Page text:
“It’s sort of a yes and no answer.  We love our camper and enjoy life in it.  We have an almost month long trip coming up.  Us and five dogs live very happily in our camper.  I think what makes it all easy and okay is that we know we have our ranch to come back to.

Several years ago we sold our company and decided to retire.  We bought a 45′ motor coach, attached a 28′ trailer to carry my Jeep and tools, and went full-time. One year later, we decided it was the biggest mistake of our lives.  We sold it and bought a home.

But we did not give up our dream of time out on the road and with five dogs, motels do not open their arms to you.  We went to show after show, looking at travel trailers, fifth wheels, you name it.  But every one had the same feel and drawbacks as the monster motorcoach. Then one day we met someone who had a truck camper and they talked about how great it was.  We never saw their setup, but we began to investigate and, a couple of years later, we bought one.

A while back I was talking to another camper who had a nice fifth wheel and a F-250 truck.  I told him about our camper.  Then he asked about costs and he guessed the camper was about $10,000 to $15,000 and did we just sleep on a mattress in the back?

I said, “Come on over, you can see my setup”.  To say he was drop jawed would have been an understatement.  And, of course, he loved my F-350 dually.  When we parted, he looked at me and said we clearly had a better idea.  Yes, we do!” – Don Pryor, 2015 Ford F-350, 2009 Arctic Fox 1150

“My retirement goals were multiple and centered around five carefully researched major purchases; a Victorian or Edwardian home in a small river based community, a truck and truck camper, a recumbent trike, and a perfect travel and river dog.

The lovely old rectory in a Thousand Islands community and my Irish Water Spaniel were first in 2011. Loved them!  It’s a big nine room house with tons of room for weekend guests, lovely trails, and beaches – perfect dog!  The trike came next in 2012, a Lightfoot Greenway, and I was utterly captivated, as was Jack.  He clearly felt born to run beside it ears streaming back, along the river banks.  In 2013, I bought my truck and used camper.  In 2014 I drove more than 13,500 kilometers over six months.  I knew I had made all the right decisions!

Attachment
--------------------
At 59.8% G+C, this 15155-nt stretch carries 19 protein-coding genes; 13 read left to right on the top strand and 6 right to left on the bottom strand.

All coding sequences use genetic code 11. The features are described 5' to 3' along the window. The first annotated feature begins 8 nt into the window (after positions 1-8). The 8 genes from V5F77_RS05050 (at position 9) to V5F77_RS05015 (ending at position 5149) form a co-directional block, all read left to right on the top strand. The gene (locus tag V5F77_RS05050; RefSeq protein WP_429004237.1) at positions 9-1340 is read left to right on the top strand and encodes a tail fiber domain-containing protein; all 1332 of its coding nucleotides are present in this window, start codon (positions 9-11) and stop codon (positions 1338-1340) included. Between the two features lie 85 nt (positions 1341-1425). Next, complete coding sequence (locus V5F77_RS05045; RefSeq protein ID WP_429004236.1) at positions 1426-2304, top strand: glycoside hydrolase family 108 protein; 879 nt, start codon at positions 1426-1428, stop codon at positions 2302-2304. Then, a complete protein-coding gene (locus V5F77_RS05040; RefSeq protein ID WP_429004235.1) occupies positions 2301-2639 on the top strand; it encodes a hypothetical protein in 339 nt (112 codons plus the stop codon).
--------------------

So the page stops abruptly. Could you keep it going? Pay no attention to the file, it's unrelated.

Then I came home in the late Fall and was appalled by my massive house, containing so many family antiques and mementos and rooms to clean.  Wow, I felt I could rent out two-thirds of the place and still have room.  Small spaces are so efficient, so easy to keep tidy, and even a deep clean only takes a very small amount of time.  You carry less clothes and you buy nothing unnecessarily.  It’s a simpler life; an easy, comfortable, yet full of adventure way of living.

A house with yard, snow removal, rugs to vacuum, massive laundry, etc. is so much more work.  For the first few weeks back home I felt like I had made a mistake in buying this lovely house.  However, Christmas arrived and I loved decorating it, filling the cupboards with many freshly baked goods, entertaining, and filling every bed in the house with guests.  Right now I am planning the menu and events for Easter, including an Easter egg hunt.  Of course I am also planning with excitement my travel agenda for this year.

First 1 2 3 ... Next → Last Read Entire Article

Truck Camper Brochures
Northstar Bottom Banner
To Top